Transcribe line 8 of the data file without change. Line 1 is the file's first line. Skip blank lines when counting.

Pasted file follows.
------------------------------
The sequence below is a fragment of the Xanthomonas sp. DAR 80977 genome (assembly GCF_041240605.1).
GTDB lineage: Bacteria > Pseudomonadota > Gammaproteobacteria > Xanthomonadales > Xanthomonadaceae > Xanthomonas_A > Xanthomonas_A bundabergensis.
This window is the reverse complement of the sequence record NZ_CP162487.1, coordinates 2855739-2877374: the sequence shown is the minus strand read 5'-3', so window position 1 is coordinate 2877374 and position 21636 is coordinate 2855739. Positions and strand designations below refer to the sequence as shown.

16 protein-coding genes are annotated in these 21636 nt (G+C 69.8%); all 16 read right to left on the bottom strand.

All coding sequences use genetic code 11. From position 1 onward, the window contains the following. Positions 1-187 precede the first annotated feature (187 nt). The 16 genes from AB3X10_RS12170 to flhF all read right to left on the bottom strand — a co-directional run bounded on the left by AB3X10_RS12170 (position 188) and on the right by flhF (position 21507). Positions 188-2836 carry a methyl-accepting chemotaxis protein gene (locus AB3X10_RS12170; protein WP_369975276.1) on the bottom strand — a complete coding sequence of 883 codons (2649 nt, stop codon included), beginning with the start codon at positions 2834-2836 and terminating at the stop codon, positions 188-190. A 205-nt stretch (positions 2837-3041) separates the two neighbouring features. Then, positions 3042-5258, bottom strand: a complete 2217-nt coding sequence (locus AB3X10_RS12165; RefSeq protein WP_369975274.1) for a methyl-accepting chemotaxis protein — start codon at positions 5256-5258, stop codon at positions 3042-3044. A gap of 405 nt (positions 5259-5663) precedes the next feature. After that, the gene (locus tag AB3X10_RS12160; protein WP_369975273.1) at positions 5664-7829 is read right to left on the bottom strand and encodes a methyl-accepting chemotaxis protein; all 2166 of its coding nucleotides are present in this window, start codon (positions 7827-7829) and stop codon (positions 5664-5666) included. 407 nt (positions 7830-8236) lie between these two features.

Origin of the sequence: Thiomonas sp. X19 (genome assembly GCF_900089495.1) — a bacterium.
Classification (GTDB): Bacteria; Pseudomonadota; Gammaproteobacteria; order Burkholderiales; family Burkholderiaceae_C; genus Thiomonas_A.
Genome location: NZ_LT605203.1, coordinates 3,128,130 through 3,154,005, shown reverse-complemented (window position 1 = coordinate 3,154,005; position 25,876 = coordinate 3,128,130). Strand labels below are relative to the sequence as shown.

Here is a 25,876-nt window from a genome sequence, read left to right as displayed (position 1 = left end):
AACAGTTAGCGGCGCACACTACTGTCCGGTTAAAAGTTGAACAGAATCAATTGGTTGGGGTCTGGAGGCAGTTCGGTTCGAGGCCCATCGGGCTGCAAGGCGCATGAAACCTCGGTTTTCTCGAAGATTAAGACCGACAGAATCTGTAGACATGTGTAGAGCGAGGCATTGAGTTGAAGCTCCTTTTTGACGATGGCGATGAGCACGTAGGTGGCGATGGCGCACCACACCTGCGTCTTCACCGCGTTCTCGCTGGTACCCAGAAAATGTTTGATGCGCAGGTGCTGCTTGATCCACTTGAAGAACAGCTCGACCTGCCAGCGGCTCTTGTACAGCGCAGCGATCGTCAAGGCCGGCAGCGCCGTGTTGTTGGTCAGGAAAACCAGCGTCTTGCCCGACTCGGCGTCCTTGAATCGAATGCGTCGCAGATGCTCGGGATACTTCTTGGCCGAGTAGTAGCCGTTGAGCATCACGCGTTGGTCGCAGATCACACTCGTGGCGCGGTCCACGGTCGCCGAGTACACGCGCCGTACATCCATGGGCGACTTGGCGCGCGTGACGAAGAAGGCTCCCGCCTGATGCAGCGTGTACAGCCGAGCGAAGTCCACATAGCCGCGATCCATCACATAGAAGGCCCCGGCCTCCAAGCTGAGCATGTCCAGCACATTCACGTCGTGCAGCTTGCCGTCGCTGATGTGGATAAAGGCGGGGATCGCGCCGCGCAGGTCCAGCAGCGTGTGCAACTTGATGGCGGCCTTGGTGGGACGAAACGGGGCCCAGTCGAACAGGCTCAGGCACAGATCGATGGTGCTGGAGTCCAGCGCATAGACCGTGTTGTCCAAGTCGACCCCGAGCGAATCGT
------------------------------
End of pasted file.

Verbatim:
Genome location: NZ_LT605203.1, coordinates 3,128,130 through 3,154,005, shown reverse-complemented (window position 1 = coordinate 3,154,005; position 25,876 = coordinate 3,128,130). Strand labels below are relative to the sequence as shown.